The group of researchers for the first time demonstrated a single-molecular electret, a device that can be one of the keys to creating molecular computers. Nature Nanotechnology reports about the new development.
Smaller electronics are crucial for the development of more advanced computers and other devices. The scientists are looking for a way to replace silicon chips with molecules. Of course, this includes the development of a single-molecular electret, a switching device that could serve as a platform for extremely small non-volatile storage devices. However, experts were confident in the instability of such a device and generally wondered if it would ever be invented.
And yet, together with international colleagues, Mark Reed, professor of electrical engineering and applied physics, demonstrated a single-molecular electret with functional memory.
Most of the electrets are made from piezoelectric materials, such as those that reproduce sound in speakers. In an electret, all dipoles – pairs of opposite electric charges – spontaneously line up in one direction. By using an electric field, you can change their direction.
“It was always a question of how small these electrets, which are essentially storage devices, could be,” Reid explains.
The researchers inserted a gadolinium atom (Gd) inside a carbon buckyball, a 32-sided molecule also known as bamminsterfullerene. When scientists placed this structure in a transistor-type structure, they saw the transfer of a single electron and used this to understand its energy state. The real breakthrough was the discovery that an electric field could be used to switch the energy state from a stable state to some other.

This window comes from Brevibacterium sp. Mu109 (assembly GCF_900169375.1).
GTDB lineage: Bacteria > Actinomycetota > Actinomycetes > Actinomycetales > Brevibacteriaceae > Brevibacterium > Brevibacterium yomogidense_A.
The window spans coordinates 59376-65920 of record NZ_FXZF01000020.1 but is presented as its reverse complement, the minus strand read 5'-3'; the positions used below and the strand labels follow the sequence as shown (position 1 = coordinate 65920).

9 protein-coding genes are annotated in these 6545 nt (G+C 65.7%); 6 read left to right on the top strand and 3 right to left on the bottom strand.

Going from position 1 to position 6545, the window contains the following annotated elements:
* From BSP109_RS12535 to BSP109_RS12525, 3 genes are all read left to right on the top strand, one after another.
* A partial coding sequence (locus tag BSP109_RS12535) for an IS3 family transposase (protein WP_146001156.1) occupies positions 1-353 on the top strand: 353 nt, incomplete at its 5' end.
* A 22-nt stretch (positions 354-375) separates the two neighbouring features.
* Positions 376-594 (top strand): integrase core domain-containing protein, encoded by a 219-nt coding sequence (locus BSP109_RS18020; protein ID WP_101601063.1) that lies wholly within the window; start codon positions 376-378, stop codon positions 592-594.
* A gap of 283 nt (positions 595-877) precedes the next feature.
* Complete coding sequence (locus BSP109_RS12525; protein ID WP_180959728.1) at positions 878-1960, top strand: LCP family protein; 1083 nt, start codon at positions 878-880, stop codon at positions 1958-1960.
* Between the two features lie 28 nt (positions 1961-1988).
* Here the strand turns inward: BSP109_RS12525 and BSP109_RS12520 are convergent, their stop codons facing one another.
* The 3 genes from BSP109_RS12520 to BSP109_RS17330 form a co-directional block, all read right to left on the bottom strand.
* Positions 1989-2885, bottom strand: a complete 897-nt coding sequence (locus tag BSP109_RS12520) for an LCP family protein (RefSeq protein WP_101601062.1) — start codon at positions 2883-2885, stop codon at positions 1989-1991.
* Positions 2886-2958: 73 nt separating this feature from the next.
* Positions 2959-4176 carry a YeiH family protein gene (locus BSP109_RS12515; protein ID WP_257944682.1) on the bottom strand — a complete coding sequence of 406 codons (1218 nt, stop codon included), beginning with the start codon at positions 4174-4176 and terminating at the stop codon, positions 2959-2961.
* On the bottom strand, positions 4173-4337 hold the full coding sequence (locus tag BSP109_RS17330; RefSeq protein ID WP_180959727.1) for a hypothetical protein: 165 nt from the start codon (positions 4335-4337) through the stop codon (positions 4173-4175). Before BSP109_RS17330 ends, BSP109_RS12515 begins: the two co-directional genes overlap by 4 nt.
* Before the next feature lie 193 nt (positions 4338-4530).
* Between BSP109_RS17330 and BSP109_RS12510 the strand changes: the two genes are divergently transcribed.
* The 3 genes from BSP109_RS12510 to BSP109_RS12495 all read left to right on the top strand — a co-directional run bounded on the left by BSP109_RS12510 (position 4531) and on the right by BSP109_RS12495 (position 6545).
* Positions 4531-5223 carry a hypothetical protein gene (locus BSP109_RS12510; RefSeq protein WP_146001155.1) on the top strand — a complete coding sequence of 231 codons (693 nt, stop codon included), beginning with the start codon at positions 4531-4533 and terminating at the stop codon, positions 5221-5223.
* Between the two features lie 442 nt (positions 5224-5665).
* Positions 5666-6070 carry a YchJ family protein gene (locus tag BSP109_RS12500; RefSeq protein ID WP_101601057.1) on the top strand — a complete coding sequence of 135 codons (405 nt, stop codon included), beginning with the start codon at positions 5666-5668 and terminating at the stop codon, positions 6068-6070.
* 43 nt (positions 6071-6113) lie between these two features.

“This molecule acts as if it had two stable polarization states,” Reid explains.
Reid emphasized that the existing structure of the device is currently not applicable to any device, but proves that molecular science has a lot to develop for application in technology.
“We have proved that it is possible to create two states in a molecule that cause spontaneous polarization and two switchable states,” concludes the study author. “And this can lead to new ideas. For example, to compress memory literally to a single molecular level. Now that we understand that this is possible, we can move on to new developments”.